This one I remember fondly from my time in York back in 2013. Speaking to Brass players I had learned about their usual practice of warming up an instrument before it would be ready to play during a performance. What came to my mind for one of my class projects was the question “can we provide a tool to help with that process?”. In fact, knowing when an instrument is fully ready to play is not a trivial task for beginners, especially in noisy environments when no auditory feedback can help to determine when the sound is optimal.
For this project, I toyed around with temperature sensors (thermocouple probes) and created a small MATLAB program which would plot the progress of the instrument in Celsius over time, complete with a rudimentary curve-analysis monitor to establish when the warming-up process stabilizes.
I am not really confident that this tool would be actually useful to professionals, but it was fun to put together. And surely there is a lot to say about the relationship of timbre with temperature.
We were awarded the Best Student Paper Award by the 1st International Workshop on the Internet of Sounds, a new IEEE workshop hosted by the 27th FRUCT Conference. Thanks to the other authors from Leibniz University and NYU! (names on image). Publication will be posted soon.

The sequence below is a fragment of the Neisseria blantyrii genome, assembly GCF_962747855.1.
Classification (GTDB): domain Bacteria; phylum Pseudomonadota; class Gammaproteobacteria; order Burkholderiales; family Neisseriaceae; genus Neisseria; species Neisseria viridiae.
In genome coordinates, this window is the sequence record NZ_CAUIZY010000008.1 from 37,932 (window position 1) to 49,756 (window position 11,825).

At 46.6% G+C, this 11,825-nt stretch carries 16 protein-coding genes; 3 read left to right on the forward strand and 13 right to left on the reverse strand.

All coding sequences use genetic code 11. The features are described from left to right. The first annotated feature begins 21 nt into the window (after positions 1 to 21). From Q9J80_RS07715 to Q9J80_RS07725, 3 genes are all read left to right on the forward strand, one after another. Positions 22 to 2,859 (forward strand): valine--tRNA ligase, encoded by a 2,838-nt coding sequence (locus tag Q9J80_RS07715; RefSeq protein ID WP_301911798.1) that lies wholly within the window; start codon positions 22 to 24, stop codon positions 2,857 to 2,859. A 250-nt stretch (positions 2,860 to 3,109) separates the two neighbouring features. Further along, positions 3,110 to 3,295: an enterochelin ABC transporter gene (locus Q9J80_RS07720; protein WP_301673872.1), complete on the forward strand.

A few years ago, I attended the 3D audio course at NYU Steinhardt taught by Dr. Roginska. This is the same course that I now have the honor to teach now in 2019.
One of the assignments for that course was to create a Virtual Surround Sound mix of a 5.1 regular multichannel mix. Virtual Surround Sound is a way to enjoy multi-speaker content as 3D audio binaural format over headphones. It works by virtualizing each channel-based track through HRTF digital filters representing the auditory directional response of locations matching a regular 5.1 convention.
To experience the 3D effect please listen using headphones!
1. Standard Stereo dowmix of 5.0 mix
2. 3D binaural VSS dowmix (use headphones)
For this assignment I used source material from MedleyDB (http://medleydb.weebly.com/description.html)
Generic HRTFs were used, from the MIT database (KEMAR dummy)
No additional reverberation was added since tracks were already processed with artificial reverb.
Each source was assigned 1 or 2 virtual positions along a 5.0 configuration
(If I were to do this again, I would choose more dry source material and add artificial reverb myself at the mastering stage. Pre-baked reverberation does not virtualize well with directional HRTFs since that part of the sound is supposedly diffused)